So you ask, what is Zinc and why should I add it to my engine at oil changes? There has been a lot of confusion in the last few years about the lowering of zinc and phosphorus levels in modern oils and how these lower levels relate to classic and performance engines using
standard flat tappet lifters – that is, just about every car built before the Eighties. The concern involves the use of the new lower zinc/phosphoruscontent ILSAC (multi-viscosity) oils, readily available on shelves at auto parts stores everywhere, and how compatible they are with these older engines.
When anyone mentions zinc, they are actually referring to zinc dialkyldithiophosphate, a compound invented by Castrol for use in mineral-based oils, or zinc di-thiophosphate (ZDTP), which is normally used in synthetic oils. Both have been used as an anti-wear ingredient in engine oil for many years. The zinc and phosphorus ingredients appear to be most effective when they are used together. ZDDP/ ZDTP is one of many additives that are put into conventional motor oil to improve its lubrication qualities. Other ingredients, such as boron and molybdenum, are also added as lubricant enhancers.
What was discovered through oil testing by several engine component manufacturers is that many older engines experience a short period of time during engine startup where critical lubrication is insufficient between metal-to-metal lubrication points when using modern oils with reduced amounts of ZDDP/ZDTP. These same enhancers unfortunately have their down side. The phosphorus in this compound creates carbon buildup in engine bores and valve trains, and both compounds can also lead to the early demise of catalytic converters. For this reason, the industry has been phasing out zinc and phosphorus levels since 1994, when the American Petroleum Institute’s SH designation became the industry standard, and levels have been further reduced in each subsequent API rating for engine oils. Manufacturers have tried adding more boron to offset the effects of the reduced zinc and phosphorus levels; however, the dry start protection does not measure up to those using more ZDDP/ZDTP. This has opened up a whole new market for zinc/phosphorus additives for oil and many camshaft and engine manufacturers now recommend that an additive be used during initial break-in, and for regular use.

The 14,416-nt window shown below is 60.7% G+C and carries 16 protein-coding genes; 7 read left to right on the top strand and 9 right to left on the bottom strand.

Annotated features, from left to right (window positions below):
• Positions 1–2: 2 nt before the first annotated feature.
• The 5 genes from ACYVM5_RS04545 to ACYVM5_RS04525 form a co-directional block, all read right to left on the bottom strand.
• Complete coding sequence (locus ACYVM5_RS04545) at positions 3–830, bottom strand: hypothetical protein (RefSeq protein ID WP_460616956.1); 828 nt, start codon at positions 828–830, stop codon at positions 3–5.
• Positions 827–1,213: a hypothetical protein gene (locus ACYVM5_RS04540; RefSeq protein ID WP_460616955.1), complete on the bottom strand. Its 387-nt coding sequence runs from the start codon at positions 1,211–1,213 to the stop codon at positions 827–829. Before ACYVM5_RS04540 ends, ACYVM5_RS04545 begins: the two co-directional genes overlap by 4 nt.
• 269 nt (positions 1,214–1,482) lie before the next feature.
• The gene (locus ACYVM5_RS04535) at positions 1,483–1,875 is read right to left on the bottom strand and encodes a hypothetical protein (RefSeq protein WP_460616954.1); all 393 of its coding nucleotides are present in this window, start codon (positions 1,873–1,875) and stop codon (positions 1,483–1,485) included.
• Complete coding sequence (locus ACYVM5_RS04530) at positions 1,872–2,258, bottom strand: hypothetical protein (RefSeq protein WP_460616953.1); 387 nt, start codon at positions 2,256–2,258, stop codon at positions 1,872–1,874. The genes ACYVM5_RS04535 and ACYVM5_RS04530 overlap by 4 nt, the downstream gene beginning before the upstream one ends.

So what can you do? There are products on the market that include zinc additives to help extend the life of your engines. Rislone, Aims Oil and Lucas Oil offer them, just to name a few. If you are like I am, I own several classic vehicles and want to keep them running at their peak performance. Having a premature engine failure is staggering, not to mention costly. One important key is maintaining available lubrication in the current engine oils that you are using.
On the back of the engine oil container, you will find the API rating, which explains the additives within the oil and also informs you if this oil is correct for your specific engine. Visit http://www.api.org/ for further information.